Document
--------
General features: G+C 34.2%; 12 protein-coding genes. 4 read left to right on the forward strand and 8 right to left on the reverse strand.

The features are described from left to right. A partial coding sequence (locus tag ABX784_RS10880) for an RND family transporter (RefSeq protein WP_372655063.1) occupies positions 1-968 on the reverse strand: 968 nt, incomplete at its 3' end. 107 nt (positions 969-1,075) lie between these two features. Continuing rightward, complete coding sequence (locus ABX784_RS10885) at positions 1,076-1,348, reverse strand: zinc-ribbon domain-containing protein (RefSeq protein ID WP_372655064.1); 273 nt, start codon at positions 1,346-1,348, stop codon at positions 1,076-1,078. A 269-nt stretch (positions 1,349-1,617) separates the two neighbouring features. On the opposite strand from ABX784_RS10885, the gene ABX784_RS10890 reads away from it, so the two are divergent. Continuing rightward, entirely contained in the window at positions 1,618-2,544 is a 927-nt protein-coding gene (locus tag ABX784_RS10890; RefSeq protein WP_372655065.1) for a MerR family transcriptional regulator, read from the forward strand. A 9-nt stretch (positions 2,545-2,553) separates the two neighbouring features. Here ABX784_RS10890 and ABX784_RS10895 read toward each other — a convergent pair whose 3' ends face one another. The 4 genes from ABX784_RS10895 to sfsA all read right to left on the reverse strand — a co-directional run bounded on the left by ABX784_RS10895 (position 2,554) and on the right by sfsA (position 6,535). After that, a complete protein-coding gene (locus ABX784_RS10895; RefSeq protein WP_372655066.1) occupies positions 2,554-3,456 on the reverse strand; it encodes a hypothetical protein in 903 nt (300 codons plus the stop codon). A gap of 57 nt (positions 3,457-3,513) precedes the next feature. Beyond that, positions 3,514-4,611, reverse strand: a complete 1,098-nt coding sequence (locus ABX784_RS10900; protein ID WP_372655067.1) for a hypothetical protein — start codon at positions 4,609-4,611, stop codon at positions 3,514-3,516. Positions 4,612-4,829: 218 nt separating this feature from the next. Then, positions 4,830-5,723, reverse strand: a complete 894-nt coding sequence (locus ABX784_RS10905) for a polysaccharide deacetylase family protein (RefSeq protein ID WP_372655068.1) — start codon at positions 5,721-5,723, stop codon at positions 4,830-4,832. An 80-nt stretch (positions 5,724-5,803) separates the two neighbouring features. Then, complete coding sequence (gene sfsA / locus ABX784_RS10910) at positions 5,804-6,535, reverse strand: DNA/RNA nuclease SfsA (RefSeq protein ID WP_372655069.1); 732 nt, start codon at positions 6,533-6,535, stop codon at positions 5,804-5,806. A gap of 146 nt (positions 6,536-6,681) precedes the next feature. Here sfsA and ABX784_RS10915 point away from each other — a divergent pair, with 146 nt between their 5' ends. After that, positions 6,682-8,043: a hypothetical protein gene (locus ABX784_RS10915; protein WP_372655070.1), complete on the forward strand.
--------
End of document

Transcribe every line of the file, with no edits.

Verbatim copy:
General features: G+C 34.2%; 12 protein-coding genes. 4 read left to right on the forward strand and 8 right to left on the reverse strand.

The features are described from left to right. A partial coding sequence (locus tag ABX784_RS10880) for an RND family transporter (RefSeq protein WP_372655063.1) occupies positions 1-968 on the reverse strand: 968 nt, incomplete at its 3' end. 107 nt (positions 969-1,075) lie between these two features. Continuing rightward, complete coding sequence (locus ABX784_RS10885) at positions 1,076-1,348, reverse strand: zinc-ribbon domain-containing protein (RefSeq protein ID WP_372655064.1); 273 nt, start codon at positions 1,346-1,348, stop codon at positions 1,076-1,078. A 269-nt stretch (positions 1,349-1,617) separates the two neighbouring features. On the opposite strand from ABX784_RS10885, the gene ABX784_RS10890 reads away from it, so the two are divergent. Continuing rightward, entirely contained in the window at positions 1,618-2,544 is a 927-nt protein-coding gene (locus tag ABX784_RS10890; RefSeq protein WP_372655065.1) for a MerR family transcriptional regulator, read from the forward strand. A 9-nt stretch (positions 2,545-2,553) separates the two neighbouring features. Here ABX784_RS10890 and ABX784_RS10895 read toward each other — a convergent pair whose 3' ends face one another. The 4 genes from ABX784_RS10895 to sfsA all read right to left on the reverse strand — a co-directional run bounded on the left by ABX784_RS10895 (position 2,554) and on the right by sfsA (position 6,535). After that, a complete protein-coding gene (locus ABX784_RS10895; RefSeq protein WP_372655066.1) occupies positions 2,554-3,456 on the reverse strand; it encodes a hypothetical protein in 903 nt (300 codons plus the stop codon). A gap of 57 nt (positions 3,457-3,513) precedes the next feature. Beyond that, positions 3,514-4,611, reverse strand: a complete 1,098-nt coding sequence (locus ABX784_RS10900; protein ID WP_372655067.1) for a hypothetical protein — start codon at positions 4,609-4,611, stop codon at positions 3,514-3,516. Positions 4,612-4,829: 218 nt separating this feature from the next. Then, positions 4,830-5,723, reverse strand: a complete 894-nt coding sequence (locus ABX784_RS10905) for a polysaccharide deacetylase family protein (RefSeq protein ID WP_372655068.1) — start codon at positions 5,721-5,723, stop codon at positions 4,830-4,832. An 80-nt stretch (positions 5,724-5,803) separates the two neighbouring features. Then, complete coding sequence (gene sfsA / locus ABX784_RS10910) at positions 5,804-6,535, reverse strand: DNA/RNA nuclease SfsA (RefSeq protein ID WP_372655069.1); 732 nt, start codon at positions 6,533-6,535, stop codon at positions 5,804-5,806. A gap of 146 nt (positions 6,536-6,681) precedes the next feature. Here sfsA and ABX784_RS10915 point away from each other — a divergent pair, with 146 nt between their 5' ends. After that, positions 6,682-8,043: a hypothetical protein gene (locus ABX784_RS10915; protein WP_372655070.1), complete on the forward strand.